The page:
So, I read A Game of Thrones

I recently read A Game of Thrones. My impression was “not for me.” Not necessarily bad, but just not for me. GRRM isn’t quite the best at pacing or immediacy, and I’ m not the biggest fan of the premise.

It’s kind of how I feel about Worm as well-not hated by any means and I can understand why people like it, but just has a premise I personally don’t find the most interesting mixed with iffy pacing and fundamentals. That I’m not normally the biggest fan of fantasy makes it harder to progress through a megaseries too.

So, yeah, it’s not bad but not for me.

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Reading Red Army

So I read Ralph Peters’ Red Army, one of the fewer classic World War III novels I hadn’t read yet. A part of me doesn’t want to look a gift horse in the mouth. This is better-written than many of its contemporaries and well-intended. It isn’t just the grit of the battles that works, but how Peters, unlike so many other writers in the genre, goes light on the technical terminology. It still has a little too much viewpoint-hopping, but flows well. In that, I’m reminded of Team Yankee doing a similar thing, and both books are good “counters” to each other[1].

However, I still have some criticism. A lot of the characterization is done through telling and not showing, and while the viewpoint hopping is smoothed over, it still exists. Also, I think the two main parts of the book are at cross-purposes. The intent is to tell a ground-eye-view story that humanizes the Soviets and a cautionary tale of how NATO could lose. They don’t quite gel, and a lot of the high-level viewpoint characters are infodumpers that make it a little ham-fisted.

The last major comment I have is that the book has a lot of its power lost when read by a history enthusiast several decades later. All the “classics” have this issue too, and it’s not the fault of their writers. But the big “punch” of this is a softball to someone who already knew about the issues that plagued NATO for its entire Cold War existence that the book brings up.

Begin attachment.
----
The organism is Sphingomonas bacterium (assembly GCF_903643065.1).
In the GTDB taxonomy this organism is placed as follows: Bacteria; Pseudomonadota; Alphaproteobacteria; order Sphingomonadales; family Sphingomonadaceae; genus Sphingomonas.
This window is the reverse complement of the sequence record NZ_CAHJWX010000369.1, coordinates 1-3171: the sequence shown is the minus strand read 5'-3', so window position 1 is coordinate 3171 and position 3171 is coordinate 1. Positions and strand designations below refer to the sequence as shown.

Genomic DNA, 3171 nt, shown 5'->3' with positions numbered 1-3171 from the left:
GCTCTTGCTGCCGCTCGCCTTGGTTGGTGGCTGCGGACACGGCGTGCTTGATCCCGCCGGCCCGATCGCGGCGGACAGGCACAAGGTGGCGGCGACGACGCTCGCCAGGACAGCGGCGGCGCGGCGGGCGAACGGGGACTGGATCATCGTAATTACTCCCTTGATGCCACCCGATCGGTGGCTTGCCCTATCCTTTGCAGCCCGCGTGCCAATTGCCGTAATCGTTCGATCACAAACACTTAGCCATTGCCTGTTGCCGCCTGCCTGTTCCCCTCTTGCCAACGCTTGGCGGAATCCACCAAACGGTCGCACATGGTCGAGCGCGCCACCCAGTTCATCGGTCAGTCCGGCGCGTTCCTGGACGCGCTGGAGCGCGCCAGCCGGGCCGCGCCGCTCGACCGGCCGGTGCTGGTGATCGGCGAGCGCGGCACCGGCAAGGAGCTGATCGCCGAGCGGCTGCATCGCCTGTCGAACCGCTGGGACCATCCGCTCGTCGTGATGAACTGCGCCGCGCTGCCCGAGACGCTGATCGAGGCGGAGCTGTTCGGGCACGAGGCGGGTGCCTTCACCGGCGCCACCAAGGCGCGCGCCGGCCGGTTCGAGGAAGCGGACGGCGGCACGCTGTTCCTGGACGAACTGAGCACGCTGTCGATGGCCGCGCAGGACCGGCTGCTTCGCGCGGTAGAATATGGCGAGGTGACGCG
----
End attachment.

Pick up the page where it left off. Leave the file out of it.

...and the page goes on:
But this is still a worthy Cold War Hot novel that any enthusiast should pick up. I still recommend it.

[1]IE, two good but fundamentally different Cold War novels, idealized American vs. ideal Soviet, star-spangled spectacular American win vs. gritty Soviet win. The readable but horribly erratic Chieftains (let’s say I’ll just be talking more about that book later) can’t quite serve as Coyle’s foil. This can.

A genre I’d never write?

So, for the August 2018 #TheMerryWriter challenge started by Ari Meghlen and Rachel Poli, the second day’s question was “Is there a genre you would never write?”

It was a tough question to answer. My tastes are incredibly varied already and can change a lot. A desire to move away from fire-eating hyperbole on my part made it even harder. Finally, the vague nature of what constitutes certain “genres” at all makes it tougher.

I don’t want to say I’d never write a certain genre, but certain ones are lower on my priority list. The one I tweeted was “classic Westerns”. I’ve never been terribly interested in them past watching The Magnificent Seven as a child, and if I’m not into reading them, then writing them, well, yeah.

However, a lot of genres I would gladly write-the adventure genre, part of the “cheap thriller” genre I love, has been clearly inspired by classic Westerns. So genres are not easy to separate.